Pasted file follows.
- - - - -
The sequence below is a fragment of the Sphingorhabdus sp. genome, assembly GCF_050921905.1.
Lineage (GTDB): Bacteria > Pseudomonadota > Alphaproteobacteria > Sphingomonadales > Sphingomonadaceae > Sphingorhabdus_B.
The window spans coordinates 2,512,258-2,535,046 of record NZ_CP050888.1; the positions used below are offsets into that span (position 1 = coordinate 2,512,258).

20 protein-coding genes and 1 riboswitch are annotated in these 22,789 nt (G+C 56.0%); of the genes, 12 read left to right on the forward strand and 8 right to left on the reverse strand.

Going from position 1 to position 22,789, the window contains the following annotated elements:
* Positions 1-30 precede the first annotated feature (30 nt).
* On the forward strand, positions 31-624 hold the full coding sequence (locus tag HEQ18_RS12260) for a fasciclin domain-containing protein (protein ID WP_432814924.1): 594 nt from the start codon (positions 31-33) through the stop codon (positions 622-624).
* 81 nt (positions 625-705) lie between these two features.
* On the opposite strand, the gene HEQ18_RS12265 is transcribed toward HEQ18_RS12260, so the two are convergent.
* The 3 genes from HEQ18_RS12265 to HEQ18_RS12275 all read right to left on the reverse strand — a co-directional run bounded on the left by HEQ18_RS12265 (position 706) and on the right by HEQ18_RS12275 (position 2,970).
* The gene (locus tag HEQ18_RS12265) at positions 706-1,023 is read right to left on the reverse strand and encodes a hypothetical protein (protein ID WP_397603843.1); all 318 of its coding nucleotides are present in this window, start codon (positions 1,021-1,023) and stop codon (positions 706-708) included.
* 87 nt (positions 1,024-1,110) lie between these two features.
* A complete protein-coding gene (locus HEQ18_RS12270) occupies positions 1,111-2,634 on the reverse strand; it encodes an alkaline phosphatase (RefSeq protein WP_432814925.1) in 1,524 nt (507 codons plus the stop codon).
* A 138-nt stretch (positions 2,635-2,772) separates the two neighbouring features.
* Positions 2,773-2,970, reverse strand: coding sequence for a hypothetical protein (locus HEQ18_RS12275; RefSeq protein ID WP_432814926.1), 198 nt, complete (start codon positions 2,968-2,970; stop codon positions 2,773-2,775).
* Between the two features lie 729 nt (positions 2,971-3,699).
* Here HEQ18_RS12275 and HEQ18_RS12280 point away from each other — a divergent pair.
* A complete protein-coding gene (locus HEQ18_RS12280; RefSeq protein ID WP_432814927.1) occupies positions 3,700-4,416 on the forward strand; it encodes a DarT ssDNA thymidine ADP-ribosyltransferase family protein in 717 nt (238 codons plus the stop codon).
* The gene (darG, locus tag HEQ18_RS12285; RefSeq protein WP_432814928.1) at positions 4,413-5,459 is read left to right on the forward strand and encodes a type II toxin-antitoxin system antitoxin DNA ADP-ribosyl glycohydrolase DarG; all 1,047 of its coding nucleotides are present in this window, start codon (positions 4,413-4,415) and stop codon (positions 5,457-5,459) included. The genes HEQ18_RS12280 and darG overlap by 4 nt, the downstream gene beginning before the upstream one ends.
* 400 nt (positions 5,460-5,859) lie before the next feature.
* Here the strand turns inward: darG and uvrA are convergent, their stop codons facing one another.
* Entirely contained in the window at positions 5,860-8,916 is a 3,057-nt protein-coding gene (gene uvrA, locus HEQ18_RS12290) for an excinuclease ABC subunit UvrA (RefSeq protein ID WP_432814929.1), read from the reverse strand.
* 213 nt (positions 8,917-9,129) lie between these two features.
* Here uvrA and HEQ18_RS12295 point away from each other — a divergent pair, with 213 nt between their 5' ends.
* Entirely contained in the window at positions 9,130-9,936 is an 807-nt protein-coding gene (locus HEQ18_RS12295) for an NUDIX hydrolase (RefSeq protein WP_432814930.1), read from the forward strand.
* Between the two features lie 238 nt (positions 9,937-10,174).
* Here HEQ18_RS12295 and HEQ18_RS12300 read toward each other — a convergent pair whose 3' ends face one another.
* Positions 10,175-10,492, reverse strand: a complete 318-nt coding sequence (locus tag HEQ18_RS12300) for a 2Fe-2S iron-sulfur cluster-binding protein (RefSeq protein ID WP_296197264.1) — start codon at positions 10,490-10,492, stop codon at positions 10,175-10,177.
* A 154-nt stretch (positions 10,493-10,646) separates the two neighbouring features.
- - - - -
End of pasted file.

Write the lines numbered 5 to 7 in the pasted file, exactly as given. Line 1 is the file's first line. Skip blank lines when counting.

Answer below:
Going from position 1 to position 22,789, the window contains the following annotated elements:
* Positions 1-30 precede the first annotated feature (30 nt).
* On the forward strand, positions 31-624 hold the full coding sequence (locus tag HEQ18_RS12260) for a fasciclin domain-containing protein (protein ID WP_432814924.1): 594 nt from the start codon (positions 31-33) through the stop codon (positions 622-624).